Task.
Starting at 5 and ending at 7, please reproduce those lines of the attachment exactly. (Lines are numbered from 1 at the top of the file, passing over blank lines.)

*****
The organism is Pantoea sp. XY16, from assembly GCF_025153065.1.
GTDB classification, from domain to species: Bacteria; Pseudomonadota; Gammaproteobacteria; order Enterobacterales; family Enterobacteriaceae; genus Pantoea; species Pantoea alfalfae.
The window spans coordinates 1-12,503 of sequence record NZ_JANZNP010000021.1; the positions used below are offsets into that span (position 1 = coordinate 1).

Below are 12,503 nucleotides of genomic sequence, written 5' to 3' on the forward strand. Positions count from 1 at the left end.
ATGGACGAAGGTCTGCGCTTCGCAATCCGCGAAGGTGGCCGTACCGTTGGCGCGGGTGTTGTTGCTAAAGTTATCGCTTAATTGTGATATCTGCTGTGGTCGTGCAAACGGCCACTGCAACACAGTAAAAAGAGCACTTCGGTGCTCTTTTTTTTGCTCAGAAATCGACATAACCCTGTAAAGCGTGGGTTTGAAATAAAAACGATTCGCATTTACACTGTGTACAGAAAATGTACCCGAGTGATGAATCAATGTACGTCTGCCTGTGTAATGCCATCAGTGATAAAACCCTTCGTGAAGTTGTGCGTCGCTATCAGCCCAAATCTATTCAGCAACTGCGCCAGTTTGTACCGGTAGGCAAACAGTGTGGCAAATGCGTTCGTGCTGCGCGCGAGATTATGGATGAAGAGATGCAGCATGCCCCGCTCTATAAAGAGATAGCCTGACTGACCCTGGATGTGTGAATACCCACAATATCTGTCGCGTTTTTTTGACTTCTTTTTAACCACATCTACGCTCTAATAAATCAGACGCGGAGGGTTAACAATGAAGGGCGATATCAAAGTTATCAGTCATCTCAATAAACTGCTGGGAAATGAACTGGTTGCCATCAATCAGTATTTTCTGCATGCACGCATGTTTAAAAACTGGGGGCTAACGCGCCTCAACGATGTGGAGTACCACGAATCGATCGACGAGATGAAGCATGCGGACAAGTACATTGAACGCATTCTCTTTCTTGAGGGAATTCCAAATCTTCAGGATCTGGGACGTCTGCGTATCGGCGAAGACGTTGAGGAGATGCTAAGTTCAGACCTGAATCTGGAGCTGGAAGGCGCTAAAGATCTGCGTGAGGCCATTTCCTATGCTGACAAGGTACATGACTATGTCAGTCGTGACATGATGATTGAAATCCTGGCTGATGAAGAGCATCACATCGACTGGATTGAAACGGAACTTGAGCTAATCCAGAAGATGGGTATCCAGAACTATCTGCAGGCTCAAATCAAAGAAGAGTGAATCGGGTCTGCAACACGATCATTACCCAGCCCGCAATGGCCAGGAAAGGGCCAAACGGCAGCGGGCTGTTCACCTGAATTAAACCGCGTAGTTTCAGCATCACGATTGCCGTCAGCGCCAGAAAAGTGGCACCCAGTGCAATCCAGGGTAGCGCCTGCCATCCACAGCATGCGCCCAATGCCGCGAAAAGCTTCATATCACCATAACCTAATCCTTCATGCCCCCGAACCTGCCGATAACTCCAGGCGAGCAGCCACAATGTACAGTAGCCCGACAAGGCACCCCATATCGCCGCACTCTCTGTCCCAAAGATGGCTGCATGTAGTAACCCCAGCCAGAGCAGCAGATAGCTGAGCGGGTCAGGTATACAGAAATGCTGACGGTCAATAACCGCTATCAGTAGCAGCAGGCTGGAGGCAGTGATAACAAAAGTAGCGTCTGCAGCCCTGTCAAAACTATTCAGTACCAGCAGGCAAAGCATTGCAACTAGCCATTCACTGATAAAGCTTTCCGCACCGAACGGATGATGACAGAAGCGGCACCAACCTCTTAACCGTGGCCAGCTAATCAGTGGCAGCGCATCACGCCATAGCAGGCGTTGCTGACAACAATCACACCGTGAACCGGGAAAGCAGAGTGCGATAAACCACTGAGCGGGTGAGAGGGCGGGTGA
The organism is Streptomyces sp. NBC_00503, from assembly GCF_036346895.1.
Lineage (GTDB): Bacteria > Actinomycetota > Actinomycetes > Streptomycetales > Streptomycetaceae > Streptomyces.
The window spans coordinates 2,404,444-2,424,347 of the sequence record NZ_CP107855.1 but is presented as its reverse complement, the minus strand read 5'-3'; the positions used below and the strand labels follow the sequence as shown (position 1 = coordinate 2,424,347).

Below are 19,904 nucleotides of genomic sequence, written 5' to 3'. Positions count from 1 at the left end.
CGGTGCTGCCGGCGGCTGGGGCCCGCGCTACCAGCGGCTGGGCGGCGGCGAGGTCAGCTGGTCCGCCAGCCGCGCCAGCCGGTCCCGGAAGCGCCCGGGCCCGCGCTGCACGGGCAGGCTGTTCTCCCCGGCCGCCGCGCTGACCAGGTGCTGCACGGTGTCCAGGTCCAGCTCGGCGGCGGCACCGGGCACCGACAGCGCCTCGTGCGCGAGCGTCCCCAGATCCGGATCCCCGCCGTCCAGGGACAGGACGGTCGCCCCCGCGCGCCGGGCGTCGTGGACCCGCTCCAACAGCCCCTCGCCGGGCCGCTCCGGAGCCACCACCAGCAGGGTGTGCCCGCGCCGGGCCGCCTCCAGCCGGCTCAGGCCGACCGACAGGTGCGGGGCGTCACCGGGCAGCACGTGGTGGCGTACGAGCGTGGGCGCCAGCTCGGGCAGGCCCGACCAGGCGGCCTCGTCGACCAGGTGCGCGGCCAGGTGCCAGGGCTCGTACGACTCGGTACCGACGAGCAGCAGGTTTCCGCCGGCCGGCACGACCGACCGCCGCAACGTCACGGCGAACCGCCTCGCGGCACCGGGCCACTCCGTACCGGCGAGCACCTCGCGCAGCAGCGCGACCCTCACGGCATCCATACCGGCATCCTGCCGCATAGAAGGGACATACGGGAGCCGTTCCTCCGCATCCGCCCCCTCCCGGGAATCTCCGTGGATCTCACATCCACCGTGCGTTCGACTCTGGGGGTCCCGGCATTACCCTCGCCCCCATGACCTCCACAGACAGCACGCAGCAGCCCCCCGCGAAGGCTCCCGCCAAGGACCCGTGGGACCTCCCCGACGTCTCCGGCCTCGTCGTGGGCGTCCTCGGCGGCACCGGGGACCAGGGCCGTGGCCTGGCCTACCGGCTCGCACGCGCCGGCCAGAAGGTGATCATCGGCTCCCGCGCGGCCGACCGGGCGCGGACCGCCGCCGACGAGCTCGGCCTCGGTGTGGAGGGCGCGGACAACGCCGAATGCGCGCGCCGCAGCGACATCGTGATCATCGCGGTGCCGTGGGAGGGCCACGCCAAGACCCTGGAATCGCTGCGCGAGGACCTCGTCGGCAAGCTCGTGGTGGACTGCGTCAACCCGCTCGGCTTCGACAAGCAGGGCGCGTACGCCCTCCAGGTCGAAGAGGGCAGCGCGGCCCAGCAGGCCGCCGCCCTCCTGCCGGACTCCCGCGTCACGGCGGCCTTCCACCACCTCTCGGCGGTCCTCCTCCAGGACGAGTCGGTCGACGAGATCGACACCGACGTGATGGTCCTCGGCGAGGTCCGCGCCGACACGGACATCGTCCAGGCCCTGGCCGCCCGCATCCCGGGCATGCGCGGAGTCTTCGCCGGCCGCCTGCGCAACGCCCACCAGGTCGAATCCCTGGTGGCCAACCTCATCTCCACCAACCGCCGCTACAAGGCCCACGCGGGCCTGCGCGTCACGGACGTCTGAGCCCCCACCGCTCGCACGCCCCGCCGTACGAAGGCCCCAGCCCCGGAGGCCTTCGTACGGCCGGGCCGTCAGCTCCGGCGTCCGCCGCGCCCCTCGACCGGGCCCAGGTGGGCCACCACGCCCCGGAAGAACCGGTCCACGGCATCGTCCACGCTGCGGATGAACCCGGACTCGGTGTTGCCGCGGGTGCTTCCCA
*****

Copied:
ATGGACGAAGGTCTGCGCTTCGCAATCCGCGAAGGTGGCCGTACCGTTGGCGCGGGTGTTGTTGCTAAAGTTATCGCTTAATTGTGATATCTGCTGTGGTCGTGCAAACGGCCACTGCAACACAGTAAAAAGAGCACTTCGGTGCTCTTTTTTTTGCTCAGAAATCGACATAACCCTGTAAAGCGTGGGTTTGAAATAAAAACGATTCGCATTTACACTGTGTACAGAAAATGTACCCGAGTGATGAATCAATGTACGTCTGCCTGTGTAATGCCATCAGTGATAAAACCCTTCGTGAAGTTGTGCGTCGCTATCAGCCCAAATCTATTCAGCAACTGCGCCAGTTTGTACCGGTAGGCAAACAGTGTGGCAAATGCGTTCGTGCTGCGCGCGAGATTATGGATGAAGAGATGCAGCATGCCCCGCTCTATAAAGAGATAGCCTGACTGACCCTGGATGTGTGAATACCCACAATATCTGTCGCGTTTTTTTGACTTCTTTTTAACCACATCTACGCTCTAATAAATCAGACGCGGAGGGTTAACAATGAAGGGCGATATCAAAGTTATCAGTCATCTCAATAAACTGCTGGGAAATGAACTGGTTGCCATCAATCAGTATTTTCTGCATGCACGCATGTTTAAAAACTGGGGGCTAACGCGCCTCAACGATGTGGAGTACCACGAATCGATCGACGAGATGAAGCATGCGGACAAGTACATTGAACGCATTCTCTTTCTTGAGGGAATTCCAAATCTTCAGGATCTGGGACGTCTGCGTATCGGCGAAGACGTTGAGGAGATGCTAAGTTCAGACCTGAATCTGGAGCTGGAAGGCGCTAAAGATCTGCGTGAGGCCATTTCCTATGCTGACAAGGTACATGACTATGTCAGTCGTGACATGATGATTGAAATCCTGGCTGATGAAGAGCATCACATCGACTGGATTGAAACGGAACTTGAGCTAATCCAGAAGATGGGTATCCAGAACTATCTGCAGGCTCAAATCAAAGAAGAGTGAATCGGGTCTGCAACACGATCATTACCCAGCCCGCAATGGCCAGGAAAGGGCCAAACGGCAGCGGGCTGTTCACCTGAATTAAACCGCGTAGTTTCAGCATCACGATTGCCGTCAGCGCCAGAAAAGTGGCACCCAGTGCAATCCAGGGTAGCGCCTGCCATCCACAGCATGCGCCCAATGCCGCGAAAAGCTTCATATCACCATAACCTAATCCTTCATGCCCCCGAACCTGCCGATAACTCCAGGCGAGCAGCCACAATGTACAGTAGCCCGACAAGGCACCCCATATCGCCGCACTCTCTGTCCCAAAGATGGCTGCATGTAGTAACCCCAGCCAGAGCAGCAGATAGCTGAGCGGGTCAGGTATACAGAAATGCTGACGGTCAATAACCGCTATCAGTAGCAGCAGGCTGGAGGCAGTGATAACAAAAGTAGCGTCTGCAGCCCTGTCAAAACTATTCAGTACCAGCAGGCAAAGCATTGCAACTAGCCATTCACTGATAAAGCTTTCCGCACCGAACGGATGATGACAGAAGCGGCACCAACCTCTTAACCGTGGCCAGCTAATCAGTGGCAGCGCATCACGCCATAGCAGGCGTTGCTGACAACAATCACACCGTGAACCGGGAAAGCAGAGTGCGATAAACCACTGAGCGGGTGAGAGGGCGGGTGA
The organism is Streptomyces sp. NBC_00503, from assembly GCF_036346895.1.
Lineage (GTDB): Bacteria > Actinomycetota > Actinomycetes > Streptomycetales > Streptomycetaceae > Streptomyces.